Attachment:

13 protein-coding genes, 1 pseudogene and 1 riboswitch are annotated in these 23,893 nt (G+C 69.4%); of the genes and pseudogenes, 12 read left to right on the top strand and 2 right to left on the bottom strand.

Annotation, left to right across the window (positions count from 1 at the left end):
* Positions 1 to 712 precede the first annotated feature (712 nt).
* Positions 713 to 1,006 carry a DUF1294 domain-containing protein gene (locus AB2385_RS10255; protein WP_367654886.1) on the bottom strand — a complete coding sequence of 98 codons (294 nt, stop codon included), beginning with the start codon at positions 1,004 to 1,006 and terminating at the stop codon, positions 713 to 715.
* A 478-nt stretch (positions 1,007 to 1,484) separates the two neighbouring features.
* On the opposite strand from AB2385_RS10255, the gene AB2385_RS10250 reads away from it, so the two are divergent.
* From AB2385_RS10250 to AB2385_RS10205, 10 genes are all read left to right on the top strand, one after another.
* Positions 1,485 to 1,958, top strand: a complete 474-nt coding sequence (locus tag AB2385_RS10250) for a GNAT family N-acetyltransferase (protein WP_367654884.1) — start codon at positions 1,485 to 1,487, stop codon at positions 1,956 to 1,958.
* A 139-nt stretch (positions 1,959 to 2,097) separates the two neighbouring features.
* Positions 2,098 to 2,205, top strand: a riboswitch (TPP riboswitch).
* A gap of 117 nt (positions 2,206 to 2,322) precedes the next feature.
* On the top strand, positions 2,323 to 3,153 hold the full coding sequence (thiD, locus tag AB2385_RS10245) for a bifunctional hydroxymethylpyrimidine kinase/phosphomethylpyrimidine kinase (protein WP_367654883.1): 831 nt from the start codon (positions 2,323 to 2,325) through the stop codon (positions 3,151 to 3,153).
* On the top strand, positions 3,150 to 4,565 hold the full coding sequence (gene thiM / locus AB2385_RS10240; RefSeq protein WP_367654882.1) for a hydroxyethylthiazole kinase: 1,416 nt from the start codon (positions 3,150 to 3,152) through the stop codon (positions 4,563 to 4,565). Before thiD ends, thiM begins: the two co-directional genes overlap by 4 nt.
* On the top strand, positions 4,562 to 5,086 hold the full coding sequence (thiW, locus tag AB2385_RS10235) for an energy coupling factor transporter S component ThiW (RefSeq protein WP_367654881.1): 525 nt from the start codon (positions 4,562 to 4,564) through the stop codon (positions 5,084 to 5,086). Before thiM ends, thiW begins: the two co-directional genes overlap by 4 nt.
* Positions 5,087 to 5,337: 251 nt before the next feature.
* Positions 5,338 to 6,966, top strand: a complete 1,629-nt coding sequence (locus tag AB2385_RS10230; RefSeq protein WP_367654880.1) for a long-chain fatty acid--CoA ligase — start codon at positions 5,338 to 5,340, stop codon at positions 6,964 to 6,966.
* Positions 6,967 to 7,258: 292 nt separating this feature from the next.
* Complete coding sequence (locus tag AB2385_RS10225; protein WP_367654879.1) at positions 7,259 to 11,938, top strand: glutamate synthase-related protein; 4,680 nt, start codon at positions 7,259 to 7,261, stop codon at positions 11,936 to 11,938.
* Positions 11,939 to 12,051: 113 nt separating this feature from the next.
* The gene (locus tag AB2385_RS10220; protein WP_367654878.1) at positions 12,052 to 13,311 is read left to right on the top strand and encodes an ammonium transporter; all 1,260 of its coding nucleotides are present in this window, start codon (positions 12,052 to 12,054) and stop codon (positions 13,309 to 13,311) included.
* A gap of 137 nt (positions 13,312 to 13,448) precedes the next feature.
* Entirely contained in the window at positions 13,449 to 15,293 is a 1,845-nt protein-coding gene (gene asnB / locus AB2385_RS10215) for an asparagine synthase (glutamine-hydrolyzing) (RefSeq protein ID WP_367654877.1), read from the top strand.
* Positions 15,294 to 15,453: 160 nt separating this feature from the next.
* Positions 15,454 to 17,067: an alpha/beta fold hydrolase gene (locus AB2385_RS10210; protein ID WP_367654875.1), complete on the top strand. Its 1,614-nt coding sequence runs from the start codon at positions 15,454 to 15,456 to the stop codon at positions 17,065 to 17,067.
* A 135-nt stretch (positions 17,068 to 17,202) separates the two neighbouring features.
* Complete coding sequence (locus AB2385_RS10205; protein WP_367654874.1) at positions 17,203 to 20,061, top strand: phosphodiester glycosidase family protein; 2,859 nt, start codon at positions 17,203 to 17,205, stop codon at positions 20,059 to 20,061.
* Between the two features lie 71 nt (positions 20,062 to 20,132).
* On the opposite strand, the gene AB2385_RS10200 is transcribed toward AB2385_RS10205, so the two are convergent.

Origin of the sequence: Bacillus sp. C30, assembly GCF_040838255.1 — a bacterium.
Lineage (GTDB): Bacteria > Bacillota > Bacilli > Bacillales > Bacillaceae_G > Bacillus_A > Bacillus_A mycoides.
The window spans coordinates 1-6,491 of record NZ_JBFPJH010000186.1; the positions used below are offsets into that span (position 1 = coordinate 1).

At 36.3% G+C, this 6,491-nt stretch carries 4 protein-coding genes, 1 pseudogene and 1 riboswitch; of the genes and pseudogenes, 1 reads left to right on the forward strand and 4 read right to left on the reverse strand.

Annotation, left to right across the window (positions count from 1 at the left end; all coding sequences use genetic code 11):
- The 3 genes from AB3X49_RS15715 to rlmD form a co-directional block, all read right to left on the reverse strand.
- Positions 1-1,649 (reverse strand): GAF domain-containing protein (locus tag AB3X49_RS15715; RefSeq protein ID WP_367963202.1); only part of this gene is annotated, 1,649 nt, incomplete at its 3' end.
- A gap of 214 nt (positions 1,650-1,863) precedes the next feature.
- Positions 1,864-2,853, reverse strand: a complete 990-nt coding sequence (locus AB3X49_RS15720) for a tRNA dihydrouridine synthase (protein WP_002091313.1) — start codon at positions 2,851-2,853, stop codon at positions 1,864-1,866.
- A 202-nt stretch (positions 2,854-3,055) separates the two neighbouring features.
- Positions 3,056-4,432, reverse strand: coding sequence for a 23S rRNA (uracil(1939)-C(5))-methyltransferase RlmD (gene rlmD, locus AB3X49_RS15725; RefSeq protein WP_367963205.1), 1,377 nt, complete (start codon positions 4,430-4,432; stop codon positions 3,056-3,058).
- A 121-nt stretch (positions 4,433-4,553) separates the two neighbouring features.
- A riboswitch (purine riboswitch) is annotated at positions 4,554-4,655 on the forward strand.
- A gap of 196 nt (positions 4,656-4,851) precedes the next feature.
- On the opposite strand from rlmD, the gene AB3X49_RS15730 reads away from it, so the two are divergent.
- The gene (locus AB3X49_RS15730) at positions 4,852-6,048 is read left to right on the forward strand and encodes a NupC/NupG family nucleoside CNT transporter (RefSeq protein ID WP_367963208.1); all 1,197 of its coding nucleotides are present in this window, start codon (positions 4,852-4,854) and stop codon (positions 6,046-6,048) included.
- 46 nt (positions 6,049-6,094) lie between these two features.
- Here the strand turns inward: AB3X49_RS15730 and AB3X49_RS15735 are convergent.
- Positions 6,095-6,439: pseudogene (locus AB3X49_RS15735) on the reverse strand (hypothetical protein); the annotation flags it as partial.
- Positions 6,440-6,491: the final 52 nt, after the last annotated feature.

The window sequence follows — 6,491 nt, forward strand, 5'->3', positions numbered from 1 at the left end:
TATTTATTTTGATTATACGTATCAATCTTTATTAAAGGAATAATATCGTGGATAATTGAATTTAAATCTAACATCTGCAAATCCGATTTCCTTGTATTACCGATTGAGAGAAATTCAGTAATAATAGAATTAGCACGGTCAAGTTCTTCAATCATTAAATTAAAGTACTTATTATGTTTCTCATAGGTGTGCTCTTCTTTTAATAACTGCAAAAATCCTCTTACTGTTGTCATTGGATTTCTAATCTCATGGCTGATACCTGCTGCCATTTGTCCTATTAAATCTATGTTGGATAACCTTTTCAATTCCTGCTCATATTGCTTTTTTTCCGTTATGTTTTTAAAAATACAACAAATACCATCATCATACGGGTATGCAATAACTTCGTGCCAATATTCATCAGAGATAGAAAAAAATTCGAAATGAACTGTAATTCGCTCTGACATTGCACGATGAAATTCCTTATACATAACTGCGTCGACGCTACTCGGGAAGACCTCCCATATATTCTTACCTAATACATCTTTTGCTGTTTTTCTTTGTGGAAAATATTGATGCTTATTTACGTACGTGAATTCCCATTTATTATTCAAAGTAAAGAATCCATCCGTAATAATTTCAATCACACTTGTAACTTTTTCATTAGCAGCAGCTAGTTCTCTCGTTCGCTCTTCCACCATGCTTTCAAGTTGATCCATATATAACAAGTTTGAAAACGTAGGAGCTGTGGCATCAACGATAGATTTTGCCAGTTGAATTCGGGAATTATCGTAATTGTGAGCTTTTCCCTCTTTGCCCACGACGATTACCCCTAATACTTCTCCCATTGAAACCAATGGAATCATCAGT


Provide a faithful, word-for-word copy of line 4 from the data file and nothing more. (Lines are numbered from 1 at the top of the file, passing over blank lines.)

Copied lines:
* Positions 713 to 1,006 carry a DUF1294 domain-containing protein gene (locus AB2385_RS10255; protein WP_367654886.1) on the bottom strand — a complete coding sequence of 98 codons (294 nt, stop codon included), beginning with the start codon at positions 1,004 to 1,006 and terminating at the stop codon, positions 713 to 715.